According to the military junta that rules Myanmar,1 the State Peace and Development Council (SPDC) is on the cusp of the completion in 2010 of its self-ordained “roadmap” to a form of “democracy” in the country – an election, the inauguration of a bicameral representative national legislature, local legislatures, and the operational stage of the new constitution that was approved by a questionable referendum in May 2008. These series of events will introduce a new “discipline-flourishing democracy,” as the Senior General (and Head of State) Than Shwe has so proclaimed.
On “Discipline-Flourishing Democracy”
How “democratic” will this new discipline-flourishing democracy be, and what are its prospects for changing the orientation of Myanmar’s domestic and foreign policy in both the near term and into the future? In spite of protestations to the contrary by the Burmese expatriate community, human rights advocates, and the United States (among other nations), Myanmar is at present a strong state both in its exclusive monopoly on coercive power, and in its capacity to limit any significant element of political pluralism that could alter state control or even effect, in any major sense, a reorientation of foreign policy.
“¦policy level officials have maintained that they can withstand the isolation imposed by sanctions, which are, in any case, incomplete because of the wealth of Burma/Myanmars natural resources”¦
Over its score of years in command, its power, capacity, and resources have grown. The foreign and domestic policies of Myanmar are solely in the hands of the SPDC, and the new constitution will ensure the autonomy of the tatmadaw (Burmese armed forces) not only in its internal operations but also in its international activities. Its multiple roles will not be compromised by the new multi-party elected legislature at least over the next half-decade. As the Senior General, quoting a Burmese proverb, indicated in an Armed Forces Day speech on March 27, 2009, democracy is like a newly dug well – it does not yield clear water for some time. The military will filter that water for the foreseeable future.
It is ironic that the strengths of the regime are also its vulnerabilities. Concepts of finite power and authority lead to its personalization, and thus entourage politics that are complicated by factionalism, and is further supported by a hierarchical society strengthened by a military command system that brooks no dissent. Loyalty is valued over competence, and orthodoxy is required not only among the tatmadaw, but in other institutions, such as opposition political parties. These reinforcements of the strong state are also its weaknesses. Hierarchy leads to a Potemkin-village-like shielding of some of the top leadership from the realities of current multiple crises, and thus timely responses. Rigidity discourages innovative solutions to problems.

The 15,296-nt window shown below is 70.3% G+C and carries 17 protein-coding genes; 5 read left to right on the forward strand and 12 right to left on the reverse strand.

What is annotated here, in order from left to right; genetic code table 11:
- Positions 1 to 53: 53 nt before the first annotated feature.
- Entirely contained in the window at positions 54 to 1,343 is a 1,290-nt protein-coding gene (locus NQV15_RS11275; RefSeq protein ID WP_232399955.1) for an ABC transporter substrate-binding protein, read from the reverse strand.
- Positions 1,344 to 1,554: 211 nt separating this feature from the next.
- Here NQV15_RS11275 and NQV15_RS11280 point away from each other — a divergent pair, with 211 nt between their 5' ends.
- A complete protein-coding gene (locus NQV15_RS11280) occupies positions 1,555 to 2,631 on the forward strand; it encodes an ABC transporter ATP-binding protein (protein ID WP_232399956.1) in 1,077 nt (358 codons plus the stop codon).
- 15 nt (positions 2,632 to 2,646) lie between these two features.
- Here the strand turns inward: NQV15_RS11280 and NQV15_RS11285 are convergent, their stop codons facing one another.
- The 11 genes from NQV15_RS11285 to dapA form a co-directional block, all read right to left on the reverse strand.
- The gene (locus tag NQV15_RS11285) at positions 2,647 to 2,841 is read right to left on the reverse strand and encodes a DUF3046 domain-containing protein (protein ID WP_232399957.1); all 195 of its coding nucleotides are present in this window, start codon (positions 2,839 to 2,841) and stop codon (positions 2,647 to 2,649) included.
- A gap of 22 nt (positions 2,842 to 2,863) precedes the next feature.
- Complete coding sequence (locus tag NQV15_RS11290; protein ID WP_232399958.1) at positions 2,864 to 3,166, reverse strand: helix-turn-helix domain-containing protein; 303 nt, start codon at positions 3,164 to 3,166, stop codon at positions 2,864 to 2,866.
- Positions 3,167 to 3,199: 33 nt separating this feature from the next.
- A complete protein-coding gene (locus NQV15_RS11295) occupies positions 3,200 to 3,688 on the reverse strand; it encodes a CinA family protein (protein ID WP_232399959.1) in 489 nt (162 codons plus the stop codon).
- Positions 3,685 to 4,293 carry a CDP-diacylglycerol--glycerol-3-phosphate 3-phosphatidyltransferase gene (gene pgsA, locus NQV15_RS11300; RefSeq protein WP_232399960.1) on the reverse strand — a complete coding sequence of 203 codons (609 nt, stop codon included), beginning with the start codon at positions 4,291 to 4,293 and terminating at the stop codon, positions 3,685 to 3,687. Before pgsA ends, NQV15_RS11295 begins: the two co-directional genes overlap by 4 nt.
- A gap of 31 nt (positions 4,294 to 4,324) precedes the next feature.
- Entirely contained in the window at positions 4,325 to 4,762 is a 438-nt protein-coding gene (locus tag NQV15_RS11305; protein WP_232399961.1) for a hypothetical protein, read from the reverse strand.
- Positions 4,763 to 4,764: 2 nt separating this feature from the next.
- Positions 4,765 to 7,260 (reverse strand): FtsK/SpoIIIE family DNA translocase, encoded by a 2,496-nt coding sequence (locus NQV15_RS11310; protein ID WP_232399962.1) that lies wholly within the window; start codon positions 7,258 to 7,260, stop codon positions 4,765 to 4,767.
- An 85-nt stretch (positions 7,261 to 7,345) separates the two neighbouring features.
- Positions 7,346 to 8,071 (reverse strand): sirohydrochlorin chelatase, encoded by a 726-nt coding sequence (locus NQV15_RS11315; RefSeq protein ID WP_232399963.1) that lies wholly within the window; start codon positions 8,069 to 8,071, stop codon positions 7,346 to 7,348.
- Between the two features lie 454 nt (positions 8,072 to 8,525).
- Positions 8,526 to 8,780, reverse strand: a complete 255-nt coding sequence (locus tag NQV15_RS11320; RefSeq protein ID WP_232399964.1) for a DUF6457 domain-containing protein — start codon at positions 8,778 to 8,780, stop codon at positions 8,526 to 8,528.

Entourage systems virtually require corruption to grease social and economic skids. Strident responses to perceived foreign insults or threats prevent arbitration and discourage compromise. Dirigiste policies inhibit economic growth. Stifling of managed dissent forces it into the streets. Yet in the near term the strong state will prevail. Although discipline-flourishing democracy may be internationally challenged, the prospects for successful internal challenges seem remote.
Although the human rights abuses of the military regimes in all of their incarnations under the Burma Socialist Programme Party (1962-88), under the State Law and Order Restoration Council (SLORC-1988-97), and now under the present SPDC (1997 onwards), are all internationally well known and deplored, and an embarrassment to the Association of Southeast Asian Nations (ASEAN), the United Nations, and other groups, this international lack of legitimacy penetrates only partly into that semi-obscured state, in which legitimacy is defined by the regime in alternative, indigenous terms.
Myanmar, however, is not insensitive to Chinese penetration. It regards the control or even the extensive Chinese presence, or that of any other state, in the Burmese economy as subversive of its interests”¦
These terms, stridently repeated and the basis of a military ideology that is required to be printed in all locally published volumes, which are subject to censorship, and are taught in all schools, form the core, both of its internal concept of power and its international relations. These evolve around the ideology of national sovereignty and the unity of the state, both of which the tatmadaw believes can only be maintained by the military in its predominant role. The military has moved from legitimation previously defined (1962-88) in now defunct socialist terms (although the administration is still highly dirigiste) to one related to Buddhism but more focused on the historic, inevitable, and paramount role of the military in Burma/Myanmar’s past, present, and future, to which end history has been rewritten. The military explicitly will guide the state, as the new constitution expressly stipulates.